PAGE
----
It doesn’t surprise us that the Discoveroids are so devoted to Mills. The Louisiana creationism law that he helped get through that state’s legislature is based on the Discoveroids’ Academic Freedom Act. We’ve always regarded the Discoveroids as Mills’ puppet-masters, and Mills as the Discoveroids’ state-level cell leader — and a valuable one. Were it not for his influence over Louisiana’s mindless legislature, the Discoveroids’ legislative initiative would have been a catastrophic nationwide failure. Instead, thanks to Mills, they can brag to their financial backers that their program is a success — they’ve got one state strangling in stupidity. See: Discovery Institute — Ecstasy Over Louisiana.
Okay, that’s Gene Mills, and now you know about his recent article. The stage is set. Here are some excerpts from Barbara Forrest’s response in the Shreveport Times, with bold font added by us:
In his June 26 response to Charles Kincade, the Rev. Gene Mills, executive director of the Louisiana Family Forum (LFF), portrayed the 2008 Louisiana Science Education Act (LSEA) as “landmark” legislation — a “bold step” to “promote critical thinking skills” in public school science classes.
The LFF announced on their website that they wrote the bill. They were assisted by the Discovery Institute (DI), a creationist think tank in Seattle that has hawked “intelligent design” for almost two decades. The LSEA is a variant of DI’s creationist “Model Academic Freedom Statute,” variants of which the Discovery Institute was peddling in six state legislatures in 2008, as it did again in 2009. Only Louisiana has enacted this piece of rubbish into law.
“This piece of rubbish”? [Limp-wristed voice mode:] Oh dear, how insensitive![Resume normal mode.] Insensitive? Yes, but it’s entirely true, so let’s not worry about hurting the creationists’ feelings. On with Barbara’s letter:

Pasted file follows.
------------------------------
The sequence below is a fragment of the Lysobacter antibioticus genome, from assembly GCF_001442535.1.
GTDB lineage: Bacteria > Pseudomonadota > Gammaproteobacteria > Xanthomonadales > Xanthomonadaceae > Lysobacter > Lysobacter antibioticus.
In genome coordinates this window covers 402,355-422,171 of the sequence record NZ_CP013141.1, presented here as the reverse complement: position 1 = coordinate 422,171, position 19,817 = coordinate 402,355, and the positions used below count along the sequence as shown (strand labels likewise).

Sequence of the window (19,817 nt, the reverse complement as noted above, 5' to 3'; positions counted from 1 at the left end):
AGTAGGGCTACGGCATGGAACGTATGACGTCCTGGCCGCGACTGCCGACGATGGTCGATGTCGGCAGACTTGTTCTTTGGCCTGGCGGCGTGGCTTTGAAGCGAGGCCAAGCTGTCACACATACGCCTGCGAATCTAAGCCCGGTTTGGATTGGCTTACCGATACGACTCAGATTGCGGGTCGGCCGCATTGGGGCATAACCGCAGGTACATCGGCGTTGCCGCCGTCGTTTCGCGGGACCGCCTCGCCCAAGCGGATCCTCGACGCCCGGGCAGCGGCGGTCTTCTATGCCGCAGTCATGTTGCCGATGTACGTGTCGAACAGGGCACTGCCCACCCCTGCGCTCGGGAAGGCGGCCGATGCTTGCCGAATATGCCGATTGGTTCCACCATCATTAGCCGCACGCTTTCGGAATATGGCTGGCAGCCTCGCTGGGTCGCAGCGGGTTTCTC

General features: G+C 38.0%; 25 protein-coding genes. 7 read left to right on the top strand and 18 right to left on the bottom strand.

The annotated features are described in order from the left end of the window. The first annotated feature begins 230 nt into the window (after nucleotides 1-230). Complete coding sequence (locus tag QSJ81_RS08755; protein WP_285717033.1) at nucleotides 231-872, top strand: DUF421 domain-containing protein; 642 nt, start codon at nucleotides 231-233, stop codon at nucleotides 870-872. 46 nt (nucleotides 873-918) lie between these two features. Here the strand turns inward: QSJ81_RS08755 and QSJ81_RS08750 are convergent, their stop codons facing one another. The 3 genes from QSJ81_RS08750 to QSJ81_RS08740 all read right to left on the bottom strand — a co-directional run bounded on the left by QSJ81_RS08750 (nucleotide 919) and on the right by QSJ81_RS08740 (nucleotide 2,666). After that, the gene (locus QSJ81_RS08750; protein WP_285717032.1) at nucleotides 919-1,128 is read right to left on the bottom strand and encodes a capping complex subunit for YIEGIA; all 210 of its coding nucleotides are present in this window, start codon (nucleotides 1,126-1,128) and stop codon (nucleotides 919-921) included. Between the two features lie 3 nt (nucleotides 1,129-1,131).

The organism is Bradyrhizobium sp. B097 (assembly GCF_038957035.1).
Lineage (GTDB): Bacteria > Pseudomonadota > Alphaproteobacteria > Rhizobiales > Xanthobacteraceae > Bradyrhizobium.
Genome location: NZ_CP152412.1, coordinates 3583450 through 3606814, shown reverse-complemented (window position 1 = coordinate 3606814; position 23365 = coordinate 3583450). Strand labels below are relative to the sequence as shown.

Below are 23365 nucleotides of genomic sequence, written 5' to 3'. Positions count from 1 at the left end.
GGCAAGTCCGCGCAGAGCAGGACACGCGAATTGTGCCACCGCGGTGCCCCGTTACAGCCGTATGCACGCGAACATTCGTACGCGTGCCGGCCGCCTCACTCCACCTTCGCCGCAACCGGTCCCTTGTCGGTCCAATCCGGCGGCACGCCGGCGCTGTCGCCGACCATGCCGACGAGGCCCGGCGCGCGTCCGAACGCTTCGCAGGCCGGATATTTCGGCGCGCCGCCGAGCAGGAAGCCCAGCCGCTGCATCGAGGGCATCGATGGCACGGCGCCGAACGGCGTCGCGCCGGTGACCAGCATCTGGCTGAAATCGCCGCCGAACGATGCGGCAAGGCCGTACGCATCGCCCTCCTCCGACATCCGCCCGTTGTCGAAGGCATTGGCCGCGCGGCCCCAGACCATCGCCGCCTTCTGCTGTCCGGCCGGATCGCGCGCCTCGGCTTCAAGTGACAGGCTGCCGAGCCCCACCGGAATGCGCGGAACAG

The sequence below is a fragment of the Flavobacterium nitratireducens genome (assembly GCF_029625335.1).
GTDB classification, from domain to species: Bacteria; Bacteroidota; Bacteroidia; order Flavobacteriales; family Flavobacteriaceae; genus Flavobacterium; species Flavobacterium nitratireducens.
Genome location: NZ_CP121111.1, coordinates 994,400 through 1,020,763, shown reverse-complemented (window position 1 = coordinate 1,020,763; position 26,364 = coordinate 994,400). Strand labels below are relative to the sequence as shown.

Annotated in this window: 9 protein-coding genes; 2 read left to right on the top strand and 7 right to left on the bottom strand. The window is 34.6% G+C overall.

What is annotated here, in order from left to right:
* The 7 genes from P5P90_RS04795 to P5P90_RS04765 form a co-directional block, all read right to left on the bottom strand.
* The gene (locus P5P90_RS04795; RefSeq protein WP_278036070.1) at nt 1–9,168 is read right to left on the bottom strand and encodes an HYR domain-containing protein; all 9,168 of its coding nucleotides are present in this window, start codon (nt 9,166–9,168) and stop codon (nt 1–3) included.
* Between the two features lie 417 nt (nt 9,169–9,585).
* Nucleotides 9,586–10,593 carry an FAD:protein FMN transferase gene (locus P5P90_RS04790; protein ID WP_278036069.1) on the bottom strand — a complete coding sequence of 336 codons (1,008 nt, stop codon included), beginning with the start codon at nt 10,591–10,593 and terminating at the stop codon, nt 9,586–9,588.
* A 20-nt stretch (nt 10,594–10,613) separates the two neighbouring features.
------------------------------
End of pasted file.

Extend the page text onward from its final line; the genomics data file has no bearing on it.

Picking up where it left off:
Denying that the Science Education Act permits teaching creationism, Rev. Mills asserted that the bill’s prohibition of “discrimination for or against religion or nonreligion” was included at “LFF’s insistence.” However, religion disclaimers are an old creationist tactic.
The Science Education Act’s disclaimer is part of DI’s model bill and was included in all of the various state versions in 2008-2009. Such disclaimers were used in “creation science” legislation in the early 1980s. The act’s disclaimer is merely a transparent, pre-emptive attempt at legal self-defense against the accusation that the LSEA promotes religion.
If we quote too much from Barbara’s letter you won’t click over to the Shreveport Times to read the whole thing, so we’ll give you only one more excerpt:
Rev. Mills’ denial that the LSEA is a creationist bill is also belied by the fact that the only people that the Louisiana Family Forum brought forward to testify for it were creationists, including a Discovery Institute operative. … Public school science teachers did not request this law. On the contrary, they opposed it.
Okay, dear reader, that was just a warm-up. Here is your weekend reading assignment: Start with one of our earlier posts: Barbara Forrest on the Lunacy in Louisiana. Then see As the Gulf Gushes, Jindal & Creationists Pray. After that you’ll be ready to appreciate the Kincade letter described above. Then just work your way forward until you find yourself here.
What then? Hey, then you’re on your own.